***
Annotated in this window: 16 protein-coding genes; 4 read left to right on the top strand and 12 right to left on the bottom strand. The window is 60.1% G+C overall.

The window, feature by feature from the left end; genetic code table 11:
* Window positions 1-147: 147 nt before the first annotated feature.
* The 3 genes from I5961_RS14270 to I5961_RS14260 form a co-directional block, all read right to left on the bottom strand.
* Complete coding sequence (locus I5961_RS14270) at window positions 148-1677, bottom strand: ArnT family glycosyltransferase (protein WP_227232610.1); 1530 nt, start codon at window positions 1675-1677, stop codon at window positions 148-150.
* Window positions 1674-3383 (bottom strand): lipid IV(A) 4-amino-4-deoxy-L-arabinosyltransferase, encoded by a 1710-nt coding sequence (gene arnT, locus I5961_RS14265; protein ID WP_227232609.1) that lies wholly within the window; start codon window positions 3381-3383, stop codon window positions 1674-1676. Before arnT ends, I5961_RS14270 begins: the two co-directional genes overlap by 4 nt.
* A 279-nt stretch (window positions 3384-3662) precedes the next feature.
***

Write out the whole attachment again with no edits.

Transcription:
Annotated in this window: 16 protein-coding genes; 4 read left to right on the top strand and 12 right to left on the bottom strand. The window is 60.1% G+C overall.

The window, feature by feature from the left end; genetic code table 11:
* Window positions 1-147: 147 nt before the first annotated feature.
* The 3 genes from I5961_RS14270 to I5961_RS14260 form a co-directional block, all read right to left on the bottom strand.
* Complete coding sequence (locus I5961_RS14270) at window positions 148-1677, bottom strand: ArnT family glycosyltransferase (protein WP_227232610.1); 1530 nt, start codon at window positions 1675-1677, stop codon at window positions 148-150.
* Window positions 1674-3383 (bottom strand): lipid IV(A) 4-amino-4-deoxy-L-arabinosyltransferase, encoded by a 1710-nt coding sequence (gene arnT, locus I5961_RS14265; protein ID WP_227232609.1) that lies wholly within the window; start codon window positions 3381-3383, stop codon window positions 1674-1676. Before arnT ends, I5961_RS14270 begins: the two co-directional genes overlap by 4 nt.
* A 279-nt stretch (window positions 3384-3662) precedes the next feature.